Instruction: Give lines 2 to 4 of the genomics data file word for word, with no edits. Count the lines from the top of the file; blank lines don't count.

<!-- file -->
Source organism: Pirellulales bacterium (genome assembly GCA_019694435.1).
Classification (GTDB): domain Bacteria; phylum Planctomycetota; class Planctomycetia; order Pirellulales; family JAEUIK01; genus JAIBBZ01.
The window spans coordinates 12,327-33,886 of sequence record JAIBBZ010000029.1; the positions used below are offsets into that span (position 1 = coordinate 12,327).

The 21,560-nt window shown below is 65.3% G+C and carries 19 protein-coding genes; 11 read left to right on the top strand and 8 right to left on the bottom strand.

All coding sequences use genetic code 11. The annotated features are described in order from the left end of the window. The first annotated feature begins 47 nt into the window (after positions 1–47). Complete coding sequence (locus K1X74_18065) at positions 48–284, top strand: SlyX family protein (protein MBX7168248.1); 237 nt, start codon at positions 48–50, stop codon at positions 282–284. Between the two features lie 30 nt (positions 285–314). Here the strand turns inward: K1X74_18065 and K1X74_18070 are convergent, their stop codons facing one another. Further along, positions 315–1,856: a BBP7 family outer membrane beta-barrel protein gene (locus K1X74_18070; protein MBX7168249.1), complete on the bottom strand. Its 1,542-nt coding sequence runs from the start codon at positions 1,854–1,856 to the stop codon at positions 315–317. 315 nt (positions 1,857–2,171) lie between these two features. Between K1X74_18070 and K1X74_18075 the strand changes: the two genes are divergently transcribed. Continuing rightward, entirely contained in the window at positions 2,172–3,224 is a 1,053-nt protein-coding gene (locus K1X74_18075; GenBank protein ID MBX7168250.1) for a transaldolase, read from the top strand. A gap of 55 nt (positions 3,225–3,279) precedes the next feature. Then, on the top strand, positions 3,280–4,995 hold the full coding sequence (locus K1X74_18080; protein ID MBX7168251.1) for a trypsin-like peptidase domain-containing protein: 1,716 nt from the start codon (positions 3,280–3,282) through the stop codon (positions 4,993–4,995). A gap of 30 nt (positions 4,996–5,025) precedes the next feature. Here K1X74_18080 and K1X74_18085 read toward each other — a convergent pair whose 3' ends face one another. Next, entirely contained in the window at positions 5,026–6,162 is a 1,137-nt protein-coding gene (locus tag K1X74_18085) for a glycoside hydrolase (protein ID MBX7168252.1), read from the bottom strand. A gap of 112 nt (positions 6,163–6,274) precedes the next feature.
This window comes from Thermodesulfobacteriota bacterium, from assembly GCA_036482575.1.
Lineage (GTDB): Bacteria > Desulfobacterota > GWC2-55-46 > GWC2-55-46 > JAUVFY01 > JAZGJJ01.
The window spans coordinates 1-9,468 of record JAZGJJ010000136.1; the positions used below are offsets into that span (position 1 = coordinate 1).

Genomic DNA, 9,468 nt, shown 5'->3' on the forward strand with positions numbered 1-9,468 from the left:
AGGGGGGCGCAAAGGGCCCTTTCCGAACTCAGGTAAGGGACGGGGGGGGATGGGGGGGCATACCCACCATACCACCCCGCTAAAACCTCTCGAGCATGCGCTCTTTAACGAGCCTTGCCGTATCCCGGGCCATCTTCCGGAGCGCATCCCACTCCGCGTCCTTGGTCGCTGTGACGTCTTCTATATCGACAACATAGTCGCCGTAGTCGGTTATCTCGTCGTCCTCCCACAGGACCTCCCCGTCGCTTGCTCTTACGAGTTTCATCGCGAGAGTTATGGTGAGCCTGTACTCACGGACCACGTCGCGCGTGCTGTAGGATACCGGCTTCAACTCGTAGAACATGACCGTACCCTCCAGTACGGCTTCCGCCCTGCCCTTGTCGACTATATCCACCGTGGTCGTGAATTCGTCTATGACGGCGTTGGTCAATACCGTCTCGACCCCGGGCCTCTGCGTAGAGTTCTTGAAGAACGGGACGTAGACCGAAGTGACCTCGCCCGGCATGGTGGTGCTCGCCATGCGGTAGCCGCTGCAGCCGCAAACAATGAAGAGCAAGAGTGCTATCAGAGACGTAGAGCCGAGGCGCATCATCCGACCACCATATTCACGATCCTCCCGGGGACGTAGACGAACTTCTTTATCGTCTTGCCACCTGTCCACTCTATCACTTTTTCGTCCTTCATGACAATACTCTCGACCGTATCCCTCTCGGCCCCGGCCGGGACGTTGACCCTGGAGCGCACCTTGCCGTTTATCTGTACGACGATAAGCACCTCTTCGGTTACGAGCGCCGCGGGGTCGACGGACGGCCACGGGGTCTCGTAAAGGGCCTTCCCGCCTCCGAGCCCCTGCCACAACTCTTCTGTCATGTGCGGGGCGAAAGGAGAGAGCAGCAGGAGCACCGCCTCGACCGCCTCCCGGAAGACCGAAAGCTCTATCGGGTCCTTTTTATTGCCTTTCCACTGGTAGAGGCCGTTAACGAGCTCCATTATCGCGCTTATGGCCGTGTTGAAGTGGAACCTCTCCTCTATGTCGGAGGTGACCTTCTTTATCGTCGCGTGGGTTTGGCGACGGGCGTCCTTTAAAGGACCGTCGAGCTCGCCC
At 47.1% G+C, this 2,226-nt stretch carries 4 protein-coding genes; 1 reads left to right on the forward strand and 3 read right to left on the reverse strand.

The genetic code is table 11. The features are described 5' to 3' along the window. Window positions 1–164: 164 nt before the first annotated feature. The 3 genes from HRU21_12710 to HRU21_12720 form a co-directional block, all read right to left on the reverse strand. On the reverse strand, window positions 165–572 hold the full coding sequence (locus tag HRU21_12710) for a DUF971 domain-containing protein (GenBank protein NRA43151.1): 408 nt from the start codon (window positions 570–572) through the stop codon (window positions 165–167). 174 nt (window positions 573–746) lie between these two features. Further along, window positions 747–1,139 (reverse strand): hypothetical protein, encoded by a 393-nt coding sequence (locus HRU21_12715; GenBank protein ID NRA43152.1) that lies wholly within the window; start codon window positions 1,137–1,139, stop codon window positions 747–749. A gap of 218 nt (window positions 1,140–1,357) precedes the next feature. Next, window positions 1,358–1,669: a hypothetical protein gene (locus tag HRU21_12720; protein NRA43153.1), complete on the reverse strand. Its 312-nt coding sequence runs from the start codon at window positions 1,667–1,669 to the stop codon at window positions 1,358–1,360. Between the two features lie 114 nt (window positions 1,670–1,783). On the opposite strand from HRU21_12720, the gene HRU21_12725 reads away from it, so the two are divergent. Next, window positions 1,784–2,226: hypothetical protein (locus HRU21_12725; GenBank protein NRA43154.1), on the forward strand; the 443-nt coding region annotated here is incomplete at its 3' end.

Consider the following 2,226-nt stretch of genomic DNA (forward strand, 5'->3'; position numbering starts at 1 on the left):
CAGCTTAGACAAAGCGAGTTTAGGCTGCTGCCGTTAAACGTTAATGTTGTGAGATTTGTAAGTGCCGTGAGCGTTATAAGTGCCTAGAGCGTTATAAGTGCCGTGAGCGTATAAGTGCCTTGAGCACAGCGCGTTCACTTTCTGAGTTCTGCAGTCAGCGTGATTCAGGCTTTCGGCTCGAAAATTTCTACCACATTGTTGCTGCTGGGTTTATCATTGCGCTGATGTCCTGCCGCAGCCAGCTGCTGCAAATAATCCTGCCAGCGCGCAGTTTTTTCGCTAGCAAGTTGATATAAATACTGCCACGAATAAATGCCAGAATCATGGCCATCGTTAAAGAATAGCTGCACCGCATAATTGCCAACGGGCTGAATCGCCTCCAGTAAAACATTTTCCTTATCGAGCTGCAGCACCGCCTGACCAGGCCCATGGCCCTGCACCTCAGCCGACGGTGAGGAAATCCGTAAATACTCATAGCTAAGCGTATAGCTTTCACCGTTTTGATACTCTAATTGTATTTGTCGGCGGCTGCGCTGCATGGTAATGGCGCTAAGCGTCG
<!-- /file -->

Classification (GTDB): domain Bacteria; phylum Planctomycetota; class Planctomycetia; order Pirellulales; family JAEUIK01; genus JAIBBZ01.
The window spans coordinates 12,327-33,886 of sequence record JAIBBZ010000029.1; the positions used below are offsets into that span (position 1 = coordinate 12,327).

The 21,560-nt window shown below is 65.3% G+C and carries 19 protein-coding genes; 11 read left to right on the top strand and 8 right to left on the bottom strand.